COVER STORY: It is 6:30 in the morning. The road towards Kuensel Phodrang in Thimphu is buzzing with the early birds who are heading towards something gainful in life. The baby blue of the sky is rapidly changing to dark gray. Looks like there will be rain.
Aum Thinley Dem, with a few of her friends, is at one of the outdoor gym facilities on the way to the Buddha point in Thimphu. Hopping from one spot to another Aum Thinley is making the best use of the facilities set up by the health ministry.
There is a long queue waiting for their turn. Some of them, growing impatient after waiting for sometime, decide to continue running and try their luck at the next stop, a few minutes run from Aum Thinley’s spot.
Thimphu residents are fast becoming health conscious. The outdoor gym facility at the track and field centre in Thimphu is also being used to its full capacity by the public.
“I just arrived here. I can’t leave now,” says Aum Thinley to one of the individual who protested to be given a chance. “Why can’t she use the other equipment?” she mutters.
Aum Thinley, 39, is a housewife, and a mother of two. She spends her day cleaning her house and cooking for her family. And if time permits, she is on the loom. Aum Kinley is not an outgoing kind of person. She loves staying at home, spending quality time with her family.
Lately Aum Thinley has picked up the habit of going out for morning walks because most of her friends and neighbours do so.
“I came to realise that I need to keep myself fit and healthy because throughout the day I don’t do nothing but take care of household chores. My daughter said that I was becoming fat by the day,” said Aum Thinley with a grin on her face. She is plump and shy.
This is Aum Thinley’s second week at the outdoor gym. She says that the exercise have really helped her feel healthy in the last seven days. “This is too early for me to say that I have lost five or 10 kilograms, but I’m feeling much lighter and healthier. I would like to continue this from now onwards.”
Now the rain is coming down, full on.
Twisting her body on a hip-twister, Aum Thinley is drenched in sweat. “This is the best part,” she said. “I feel like I have lost about 12 kilograms when I see myself like this, soaked in sweat. But maybe this is because of the rain,” she bursts into laughter. She looks like a large bird, fluttering with heavenly glee in the rain.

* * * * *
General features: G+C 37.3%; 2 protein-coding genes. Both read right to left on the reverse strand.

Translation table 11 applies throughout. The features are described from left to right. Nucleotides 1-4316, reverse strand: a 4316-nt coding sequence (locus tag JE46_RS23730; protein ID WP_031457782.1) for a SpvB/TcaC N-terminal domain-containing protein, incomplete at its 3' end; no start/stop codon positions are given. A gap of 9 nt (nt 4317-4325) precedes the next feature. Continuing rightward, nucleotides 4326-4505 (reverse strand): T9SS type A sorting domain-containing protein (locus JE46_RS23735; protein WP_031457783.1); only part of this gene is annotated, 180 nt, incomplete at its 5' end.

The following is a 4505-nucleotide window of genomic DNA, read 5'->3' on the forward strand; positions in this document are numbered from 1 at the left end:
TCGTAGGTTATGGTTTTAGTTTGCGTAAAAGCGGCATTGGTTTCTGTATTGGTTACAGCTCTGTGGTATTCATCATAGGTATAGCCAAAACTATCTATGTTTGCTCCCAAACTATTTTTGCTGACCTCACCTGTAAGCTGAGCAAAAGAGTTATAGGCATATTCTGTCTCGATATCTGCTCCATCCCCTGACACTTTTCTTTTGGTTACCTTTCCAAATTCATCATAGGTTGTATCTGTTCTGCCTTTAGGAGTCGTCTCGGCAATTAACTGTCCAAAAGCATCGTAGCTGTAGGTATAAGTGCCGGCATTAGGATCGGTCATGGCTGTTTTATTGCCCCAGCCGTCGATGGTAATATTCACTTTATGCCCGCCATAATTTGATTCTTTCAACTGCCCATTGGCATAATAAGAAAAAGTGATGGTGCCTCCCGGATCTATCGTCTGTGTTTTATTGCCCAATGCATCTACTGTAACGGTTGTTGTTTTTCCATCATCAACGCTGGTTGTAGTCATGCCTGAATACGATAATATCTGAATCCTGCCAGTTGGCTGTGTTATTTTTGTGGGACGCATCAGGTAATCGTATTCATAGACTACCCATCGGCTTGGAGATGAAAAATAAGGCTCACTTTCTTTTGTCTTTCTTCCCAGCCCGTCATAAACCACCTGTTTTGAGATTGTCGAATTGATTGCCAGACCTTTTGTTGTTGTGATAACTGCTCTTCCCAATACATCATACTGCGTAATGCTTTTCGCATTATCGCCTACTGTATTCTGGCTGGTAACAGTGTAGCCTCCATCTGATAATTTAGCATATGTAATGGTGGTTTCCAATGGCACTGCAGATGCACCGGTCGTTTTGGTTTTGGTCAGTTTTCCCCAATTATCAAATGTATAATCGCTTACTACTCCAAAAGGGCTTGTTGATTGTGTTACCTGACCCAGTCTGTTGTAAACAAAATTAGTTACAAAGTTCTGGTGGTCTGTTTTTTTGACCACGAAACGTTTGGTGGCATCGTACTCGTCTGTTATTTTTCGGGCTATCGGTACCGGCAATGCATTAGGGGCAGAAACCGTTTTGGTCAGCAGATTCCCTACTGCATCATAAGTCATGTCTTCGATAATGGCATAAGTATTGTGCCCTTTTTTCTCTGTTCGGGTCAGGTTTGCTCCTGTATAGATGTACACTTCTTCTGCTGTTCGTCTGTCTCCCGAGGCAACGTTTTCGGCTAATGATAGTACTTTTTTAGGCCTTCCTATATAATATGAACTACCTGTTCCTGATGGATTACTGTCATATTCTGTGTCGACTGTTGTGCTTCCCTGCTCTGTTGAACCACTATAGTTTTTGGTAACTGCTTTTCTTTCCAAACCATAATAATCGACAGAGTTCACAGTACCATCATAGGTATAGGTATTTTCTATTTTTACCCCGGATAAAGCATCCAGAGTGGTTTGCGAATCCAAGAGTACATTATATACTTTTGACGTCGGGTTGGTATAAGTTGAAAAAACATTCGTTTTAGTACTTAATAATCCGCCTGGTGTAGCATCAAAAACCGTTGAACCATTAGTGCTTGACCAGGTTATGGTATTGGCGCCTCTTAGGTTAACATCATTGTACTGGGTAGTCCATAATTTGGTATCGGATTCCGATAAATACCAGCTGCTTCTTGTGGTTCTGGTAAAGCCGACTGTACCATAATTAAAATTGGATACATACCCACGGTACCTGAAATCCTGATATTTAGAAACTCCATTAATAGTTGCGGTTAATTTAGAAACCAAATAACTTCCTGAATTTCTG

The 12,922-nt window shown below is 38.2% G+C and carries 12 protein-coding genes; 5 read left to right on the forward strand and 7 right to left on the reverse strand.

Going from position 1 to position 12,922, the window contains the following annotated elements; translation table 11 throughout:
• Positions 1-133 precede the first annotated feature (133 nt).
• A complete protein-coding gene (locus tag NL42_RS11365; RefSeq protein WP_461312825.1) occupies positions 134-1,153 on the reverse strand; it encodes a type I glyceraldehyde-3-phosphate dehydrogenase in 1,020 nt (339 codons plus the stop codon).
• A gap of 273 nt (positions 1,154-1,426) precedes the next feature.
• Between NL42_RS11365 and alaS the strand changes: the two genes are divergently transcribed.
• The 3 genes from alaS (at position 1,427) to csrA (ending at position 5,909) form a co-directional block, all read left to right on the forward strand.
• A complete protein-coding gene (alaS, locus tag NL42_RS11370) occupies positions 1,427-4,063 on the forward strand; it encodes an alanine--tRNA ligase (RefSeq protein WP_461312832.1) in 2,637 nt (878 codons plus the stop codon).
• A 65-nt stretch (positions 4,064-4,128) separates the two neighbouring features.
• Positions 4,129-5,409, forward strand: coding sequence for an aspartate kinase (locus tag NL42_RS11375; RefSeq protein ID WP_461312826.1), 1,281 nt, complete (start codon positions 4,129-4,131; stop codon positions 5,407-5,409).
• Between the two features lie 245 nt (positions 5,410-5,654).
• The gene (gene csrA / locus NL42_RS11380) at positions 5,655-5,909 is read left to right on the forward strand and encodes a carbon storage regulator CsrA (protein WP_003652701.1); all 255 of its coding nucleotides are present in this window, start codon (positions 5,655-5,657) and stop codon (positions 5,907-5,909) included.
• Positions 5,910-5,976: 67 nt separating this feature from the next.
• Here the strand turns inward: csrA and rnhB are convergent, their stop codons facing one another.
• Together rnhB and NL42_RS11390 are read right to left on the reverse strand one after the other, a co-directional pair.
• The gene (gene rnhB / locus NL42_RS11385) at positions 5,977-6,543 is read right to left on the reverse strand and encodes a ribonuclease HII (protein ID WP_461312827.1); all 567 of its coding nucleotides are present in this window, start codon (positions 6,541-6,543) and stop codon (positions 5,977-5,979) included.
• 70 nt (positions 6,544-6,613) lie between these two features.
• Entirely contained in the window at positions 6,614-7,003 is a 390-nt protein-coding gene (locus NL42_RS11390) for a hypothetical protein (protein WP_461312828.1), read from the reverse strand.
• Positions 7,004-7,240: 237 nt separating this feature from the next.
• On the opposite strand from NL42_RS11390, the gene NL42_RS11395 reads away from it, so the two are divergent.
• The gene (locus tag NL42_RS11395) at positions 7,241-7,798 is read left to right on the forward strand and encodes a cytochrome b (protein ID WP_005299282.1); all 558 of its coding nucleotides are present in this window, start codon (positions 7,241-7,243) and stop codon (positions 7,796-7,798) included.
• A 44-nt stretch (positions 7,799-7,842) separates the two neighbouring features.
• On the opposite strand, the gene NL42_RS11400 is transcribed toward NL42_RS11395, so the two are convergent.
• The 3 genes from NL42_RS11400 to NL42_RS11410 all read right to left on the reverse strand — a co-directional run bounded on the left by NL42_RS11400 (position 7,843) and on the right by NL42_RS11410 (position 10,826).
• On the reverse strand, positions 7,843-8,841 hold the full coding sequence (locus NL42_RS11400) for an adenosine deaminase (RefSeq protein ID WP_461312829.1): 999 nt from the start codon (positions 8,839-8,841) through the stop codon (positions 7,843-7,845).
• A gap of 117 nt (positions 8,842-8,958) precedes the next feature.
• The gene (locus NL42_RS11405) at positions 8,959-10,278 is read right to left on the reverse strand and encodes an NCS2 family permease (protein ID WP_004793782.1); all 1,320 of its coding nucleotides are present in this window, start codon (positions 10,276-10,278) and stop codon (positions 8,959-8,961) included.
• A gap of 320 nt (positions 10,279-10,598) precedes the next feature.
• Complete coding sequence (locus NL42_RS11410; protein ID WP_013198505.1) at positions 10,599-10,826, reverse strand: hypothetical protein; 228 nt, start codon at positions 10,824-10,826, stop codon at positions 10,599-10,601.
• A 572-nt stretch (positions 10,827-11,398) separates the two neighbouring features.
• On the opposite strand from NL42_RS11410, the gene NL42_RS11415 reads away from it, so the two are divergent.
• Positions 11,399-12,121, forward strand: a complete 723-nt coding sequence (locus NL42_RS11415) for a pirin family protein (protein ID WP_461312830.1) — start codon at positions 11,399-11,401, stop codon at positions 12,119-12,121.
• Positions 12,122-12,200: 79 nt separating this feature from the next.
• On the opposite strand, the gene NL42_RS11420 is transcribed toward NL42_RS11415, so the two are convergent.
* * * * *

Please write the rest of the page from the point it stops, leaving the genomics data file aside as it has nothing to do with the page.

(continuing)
Like Aum Thinley, people from all age groups have gathered at the two outdoor gym facilities at Kuensel Phodrang.
A group of three women head down from the road to give a try on the equipment. They are laughing and twisting as they come down, and they step on the equipment. They are the professionals, it appears. A small kid is using the equipment the wrong way. One of the women in pink sweatpants and white t-shirt looks concerned. She steps off from her equipment and quickly lifts the kid and puts him in the correct position. “This is how you should do,” she says tapping on the kid’s head gently. “You’ll spoil the equipment if you don’t use it properly. Where are your parents?”
The kid looks puzzled and jumps off the equipment.
The rain that started lightly is now pouring down heavily. People are rushing out of this place. Aum Thinley is nowhere to be seen.
All of a sudden, a white i-20 car comes and stops near the facility. Two heavy women in raincoats get off the car and approach the gym. They have the whole facility to themselves. One of them puts on her earphones and starts working out. They wont speak to me. I leave the facility. The rain is too heavy.
Dorji Lhamo, a housewife, goes to work out at the track and field centre for the some serious workout. The mother of one, Dorji Lhamo walks from her house at Zangthopelri Complex in the heart of the town to the track below Lungtenzampa bridge every morning.
“It’s a refreshing experience. I feel very different. I feel light and fresh throughout the day after I come here,” said Dorji Lhamo.
It has been a week since Dorji started with her working out routine. “It was difficult in the beginning. My whole body was aching and I couldn’t walk properly. But after the third day, I felt serenely at ease with the routine,” said Dorji. “I’ll continue to come here, not just to lose weight, but also to freshen my whole being.”
Like the ones in Buddha Point and Lungtenzampa, there is an outdoor gym facility at the Changjiji Housing Complex. But here at Changjiji, the facility has been overused.
Children and adults use the equipment all day. Some have come apart. There is no maintenance done to the broken parts.
Urban Bhutanese are increasingly becoming health conscious. Non-Communicable Diseases are on the rise. It is a good sign that increasing number of urban dwellers is taking interest in physical and mental wellbeing.
Outdoor gyms are government’s initiative to address the risk of Non-Communicable Diseases. Here, the government’s intent and public interest seems to have met.
Thimphu is becoming a crowed and difficult place by the day. But this city’s best face can be seen in the mornings when hundreds of people, young and old, come out for some good physical exercises. It is a different place altogether.
The traffic is low, almost silent. You can see people walking along the roadsides. People greet each other. This is also a special time to build communal bond.